We find upon analysis that the simple forms are the basis of all decorative art work. Geometrical designs and arabesques are the most difficult, requiring the most exacting and careful work. Narrow bands, braided, outlined, or chain-stitched in simple designs are effective, easily done, and wear well. Braids and any of these stitches may be combined, making durable and effective trimming for sleeves and neck. These simple designs are also appropriate for children's frocks. The French knots are ornamental and durable. All embroidery and passementerie should be rich, close, and continuous. It should not be cut up into pieces and sewed on where it does not serve, or appear to serve, a purpose.

[Sidenote: Passementerie]

There is very little passementerie that is at all suitable for forming edges, as it is not sufficiently substantial, but when it can be found firm and of the right shade it is one of the most beautiful ornaments to edge neck and sleeves. It may be allowed to extend beyond the dress material, so that the flesh tints may show through the design, thus gradually softening the outline. Often a narrow passementerie can be found with one strong edge and a good border can be made by joining the two. This cannot be done where the pattern is united by a band running through the center of the ornament.

[Sidenote: Bands]

A band of velvet or cloth embroidered in outline stitch and French knots of same shade as the garment is a satisfactory edge. Except for yokes, the knots should always be held together with the outline edge.

The rich silk braids and passementeries are made of silk wound or woven over cotton and should be used only on dresses which are not intended for hard wear. Such trimmings are, of course, inappropriate on serges and homespuns and soon become shabby if given much rough service.

[Sidenote: Use of Laces]

Laces, like all trimmings, have defined limits within which they should be used, though they are often worn indiscriminately. Machine made laces, often good in make and design, are now very common, but the best machine-made laces are not cheap in price.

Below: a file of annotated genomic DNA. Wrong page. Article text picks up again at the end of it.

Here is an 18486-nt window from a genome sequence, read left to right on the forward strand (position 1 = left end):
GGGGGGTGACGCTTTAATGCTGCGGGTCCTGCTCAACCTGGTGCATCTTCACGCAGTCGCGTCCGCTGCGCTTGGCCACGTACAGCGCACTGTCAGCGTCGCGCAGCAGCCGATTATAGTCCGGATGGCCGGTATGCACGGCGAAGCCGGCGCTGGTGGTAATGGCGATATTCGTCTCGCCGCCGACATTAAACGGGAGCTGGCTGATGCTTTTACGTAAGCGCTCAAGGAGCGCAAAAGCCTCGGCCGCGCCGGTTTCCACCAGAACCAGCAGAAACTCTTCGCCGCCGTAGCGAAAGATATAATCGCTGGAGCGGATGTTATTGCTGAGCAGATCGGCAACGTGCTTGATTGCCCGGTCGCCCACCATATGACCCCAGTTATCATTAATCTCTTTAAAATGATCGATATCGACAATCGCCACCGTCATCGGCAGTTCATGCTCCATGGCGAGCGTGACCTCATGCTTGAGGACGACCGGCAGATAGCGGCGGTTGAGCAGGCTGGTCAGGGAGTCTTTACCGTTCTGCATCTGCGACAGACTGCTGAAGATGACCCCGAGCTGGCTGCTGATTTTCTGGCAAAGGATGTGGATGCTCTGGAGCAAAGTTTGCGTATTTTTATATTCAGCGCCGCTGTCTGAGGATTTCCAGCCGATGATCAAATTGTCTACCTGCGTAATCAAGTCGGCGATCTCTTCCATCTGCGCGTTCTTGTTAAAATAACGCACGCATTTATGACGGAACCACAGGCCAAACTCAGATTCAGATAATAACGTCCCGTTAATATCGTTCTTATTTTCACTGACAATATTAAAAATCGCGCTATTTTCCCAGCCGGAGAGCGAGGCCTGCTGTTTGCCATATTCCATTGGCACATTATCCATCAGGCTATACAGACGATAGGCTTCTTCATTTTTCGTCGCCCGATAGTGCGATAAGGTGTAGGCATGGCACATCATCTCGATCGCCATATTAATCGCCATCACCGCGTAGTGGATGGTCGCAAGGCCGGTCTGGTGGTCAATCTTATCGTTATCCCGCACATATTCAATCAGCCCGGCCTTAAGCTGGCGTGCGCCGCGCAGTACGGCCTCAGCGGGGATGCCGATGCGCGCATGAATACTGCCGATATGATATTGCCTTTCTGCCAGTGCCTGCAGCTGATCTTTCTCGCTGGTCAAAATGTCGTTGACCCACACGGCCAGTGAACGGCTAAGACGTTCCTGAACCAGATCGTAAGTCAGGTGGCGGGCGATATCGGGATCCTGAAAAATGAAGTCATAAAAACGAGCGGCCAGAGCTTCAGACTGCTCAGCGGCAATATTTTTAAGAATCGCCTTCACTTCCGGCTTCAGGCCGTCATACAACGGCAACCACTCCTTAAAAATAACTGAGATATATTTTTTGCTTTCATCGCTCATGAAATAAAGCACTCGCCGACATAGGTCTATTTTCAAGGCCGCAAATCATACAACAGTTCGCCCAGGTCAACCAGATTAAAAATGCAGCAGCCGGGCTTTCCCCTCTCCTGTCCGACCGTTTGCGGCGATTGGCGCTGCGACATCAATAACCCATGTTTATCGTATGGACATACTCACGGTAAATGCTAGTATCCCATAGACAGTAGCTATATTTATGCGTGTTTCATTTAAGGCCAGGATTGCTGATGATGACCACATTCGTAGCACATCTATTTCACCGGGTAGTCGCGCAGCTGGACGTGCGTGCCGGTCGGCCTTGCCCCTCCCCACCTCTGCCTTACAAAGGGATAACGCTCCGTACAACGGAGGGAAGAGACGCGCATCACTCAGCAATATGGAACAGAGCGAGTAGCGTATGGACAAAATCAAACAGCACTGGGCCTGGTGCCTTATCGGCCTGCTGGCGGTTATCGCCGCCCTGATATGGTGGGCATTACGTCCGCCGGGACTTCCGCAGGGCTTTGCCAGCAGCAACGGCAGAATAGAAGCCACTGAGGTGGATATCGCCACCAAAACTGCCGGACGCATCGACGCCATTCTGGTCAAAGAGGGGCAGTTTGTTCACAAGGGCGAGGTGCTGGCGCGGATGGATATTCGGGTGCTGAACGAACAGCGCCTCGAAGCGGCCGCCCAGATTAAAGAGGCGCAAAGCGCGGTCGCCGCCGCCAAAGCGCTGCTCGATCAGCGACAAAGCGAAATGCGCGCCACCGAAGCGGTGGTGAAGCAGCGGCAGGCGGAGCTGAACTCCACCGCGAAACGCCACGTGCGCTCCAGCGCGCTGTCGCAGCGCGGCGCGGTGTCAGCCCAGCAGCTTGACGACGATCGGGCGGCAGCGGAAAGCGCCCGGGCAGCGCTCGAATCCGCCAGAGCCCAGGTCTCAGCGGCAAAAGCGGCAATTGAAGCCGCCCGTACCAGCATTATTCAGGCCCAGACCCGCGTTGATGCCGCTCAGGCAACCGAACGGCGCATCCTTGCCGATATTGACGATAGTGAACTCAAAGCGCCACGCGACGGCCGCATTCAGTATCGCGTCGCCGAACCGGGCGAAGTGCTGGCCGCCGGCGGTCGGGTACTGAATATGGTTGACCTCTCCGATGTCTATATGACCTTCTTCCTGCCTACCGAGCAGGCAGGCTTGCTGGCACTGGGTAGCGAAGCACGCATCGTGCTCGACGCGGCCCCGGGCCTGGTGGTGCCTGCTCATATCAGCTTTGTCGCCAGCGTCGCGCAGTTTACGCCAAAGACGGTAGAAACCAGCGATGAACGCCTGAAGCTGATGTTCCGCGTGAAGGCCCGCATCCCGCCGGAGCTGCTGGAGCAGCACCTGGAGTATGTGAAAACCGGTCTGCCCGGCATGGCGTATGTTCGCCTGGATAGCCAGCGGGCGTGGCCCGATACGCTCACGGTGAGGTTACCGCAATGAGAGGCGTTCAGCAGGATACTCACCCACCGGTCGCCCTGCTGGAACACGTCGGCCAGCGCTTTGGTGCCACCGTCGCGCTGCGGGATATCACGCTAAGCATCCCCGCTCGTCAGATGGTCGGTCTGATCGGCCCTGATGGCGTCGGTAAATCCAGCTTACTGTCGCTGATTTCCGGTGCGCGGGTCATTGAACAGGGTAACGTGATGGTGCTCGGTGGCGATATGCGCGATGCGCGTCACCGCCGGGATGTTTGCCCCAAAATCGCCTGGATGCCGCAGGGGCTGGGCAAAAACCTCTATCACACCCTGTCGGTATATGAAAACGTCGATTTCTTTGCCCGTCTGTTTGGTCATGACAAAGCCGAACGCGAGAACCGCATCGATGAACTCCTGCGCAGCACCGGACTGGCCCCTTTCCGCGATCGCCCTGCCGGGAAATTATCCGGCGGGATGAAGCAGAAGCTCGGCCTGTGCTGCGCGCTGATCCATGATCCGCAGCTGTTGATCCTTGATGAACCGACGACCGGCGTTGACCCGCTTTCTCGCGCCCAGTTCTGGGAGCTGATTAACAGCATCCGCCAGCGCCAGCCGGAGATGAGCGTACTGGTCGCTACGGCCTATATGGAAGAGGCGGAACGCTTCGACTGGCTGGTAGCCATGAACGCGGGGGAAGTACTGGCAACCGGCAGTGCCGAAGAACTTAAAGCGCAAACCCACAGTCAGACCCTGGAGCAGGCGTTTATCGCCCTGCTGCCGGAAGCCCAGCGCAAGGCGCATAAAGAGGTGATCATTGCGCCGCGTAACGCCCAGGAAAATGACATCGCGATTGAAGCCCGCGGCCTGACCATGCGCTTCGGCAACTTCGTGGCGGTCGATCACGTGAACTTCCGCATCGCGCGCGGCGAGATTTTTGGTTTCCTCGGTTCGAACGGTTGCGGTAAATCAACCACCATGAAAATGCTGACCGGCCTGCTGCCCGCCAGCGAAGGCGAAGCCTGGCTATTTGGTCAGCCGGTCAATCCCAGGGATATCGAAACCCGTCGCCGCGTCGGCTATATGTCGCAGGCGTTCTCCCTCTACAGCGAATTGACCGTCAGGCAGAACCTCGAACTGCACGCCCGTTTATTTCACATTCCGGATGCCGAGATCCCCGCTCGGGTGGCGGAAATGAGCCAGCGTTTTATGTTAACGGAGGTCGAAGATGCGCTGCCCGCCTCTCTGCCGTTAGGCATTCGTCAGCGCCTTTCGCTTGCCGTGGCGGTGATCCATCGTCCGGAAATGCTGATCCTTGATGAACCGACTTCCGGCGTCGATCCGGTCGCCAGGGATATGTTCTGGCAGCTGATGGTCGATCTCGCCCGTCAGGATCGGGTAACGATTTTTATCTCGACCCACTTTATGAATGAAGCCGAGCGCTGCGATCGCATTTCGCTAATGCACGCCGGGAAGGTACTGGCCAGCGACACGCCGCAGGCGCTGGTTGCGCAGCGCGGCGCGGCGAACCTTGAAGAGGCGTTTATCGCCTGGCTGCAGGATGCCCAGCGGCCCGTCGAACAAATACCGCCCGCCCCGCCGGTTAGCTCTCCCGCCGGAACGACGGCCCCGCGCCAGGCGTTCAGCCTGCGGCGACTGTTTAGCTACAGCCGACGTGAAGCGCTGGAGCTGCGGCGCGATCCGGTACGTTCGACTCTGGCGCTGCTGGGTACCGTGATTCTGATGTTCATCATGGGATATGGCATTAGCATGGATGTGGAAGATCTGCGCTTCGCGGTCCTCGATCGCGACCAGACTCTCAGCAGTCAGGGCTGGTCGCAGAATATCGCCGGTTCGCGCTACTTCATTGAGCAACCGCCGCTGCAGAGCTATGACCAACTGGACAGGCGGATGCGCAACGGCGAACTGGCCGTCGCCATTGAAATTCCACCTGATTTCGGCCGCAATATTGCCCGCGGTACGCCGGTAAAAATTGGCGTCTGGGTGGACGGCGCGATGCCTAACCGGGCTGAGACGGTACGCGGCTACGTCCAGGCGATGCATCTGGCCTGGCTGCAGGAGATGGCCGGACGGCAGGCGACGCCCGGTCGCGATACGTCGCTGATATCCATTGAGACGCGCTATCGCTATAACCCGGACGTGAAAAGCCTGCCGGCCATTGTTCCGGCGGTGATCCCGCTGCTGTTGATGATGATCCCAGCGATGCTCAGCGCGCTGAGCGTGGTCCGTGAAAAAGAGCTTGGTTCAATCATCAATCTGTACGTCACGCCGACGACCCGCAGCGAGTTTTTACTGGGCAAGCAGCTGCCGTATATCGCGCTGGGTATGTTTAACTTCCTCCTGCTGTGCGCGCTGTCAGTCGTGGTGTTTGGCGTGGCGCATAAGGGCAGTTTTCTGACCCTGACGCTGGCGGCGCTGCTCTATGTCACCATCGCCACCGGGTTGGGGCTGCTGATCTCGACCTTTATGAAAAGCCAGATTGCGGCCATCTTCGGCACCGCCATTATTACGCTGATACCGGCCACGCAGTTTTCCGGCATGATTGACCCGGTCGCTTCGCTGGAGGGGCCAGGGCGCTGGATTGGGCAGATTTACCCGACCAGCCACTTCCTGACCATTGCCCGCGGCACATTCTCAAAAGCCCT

[Sidenote: Design of Lace]

Handsome lace should be applied rather plainly, as the pattern is often lost in the gathers. Fine laces are out of harmony with heavy or coarse materials. When lace is desired for flounces that with running patterns which neither advance nor retreat, except in the folds which may be made, will be found most pleasing. Distinct objects, such as baskets, crowns, vases, etc., which suggest weight, are unsuitable patterns for so light a fabric as lace.

[Sidenote: Placing of Decorations]

Attention to details is essential in the placing of these decorations, as in the selection or making of them. The worker should take into consideration the shape and size of the bands or pieces of trimming and should note carefully the chief characteristics of the design and above all the junction of leaves, flowers, arabesques, especially in the finishing of the corners of collars and cuffs.

[Sidenote: Simplicity and Harmony]

Those at all skillful with the use of the needle can attain the most beautiful and artistic results if right laws in color and design are adhered to, even by the use of the simplest stitches, for the beauty of dress lies not so much in the richness and variety of material used as upon simplicity and harmony—a fact too often disregarded.

[Sidenote: The Bow]

Perhaps no ornament is more abused than the bow. In order not to appear intrusive, ribbons require the most delicate handling. The only excuse for a ribbon as an ornament is when it makes a pretense of tying. When used as a sash where folds or gathers are confined, the tone of the ribbon should, in general, vary scarcely from that of the dress.

[Sidenote: Fitness of Place]

Whatever the ornament used, whether embroidered band, a ribbon, a cord that laces, a diamond pin, or a jeweled buckle, though it may possess great intrinsic value and beauty, it cannot be considered of real worth as an ornament unless it fulfills the most important condition—fitness of place.

Although the art of dress admits of innumerable variations, like all other arts it is subject to the three rules of beauty—order, proportion and harmony.

Ornaments are appropriate on the hems or edges of garments where it serves the purpose of strengthening and protecting the parts most worn, and not simply where fancy or fashion dictates.

[Sidenote: Natural Centers]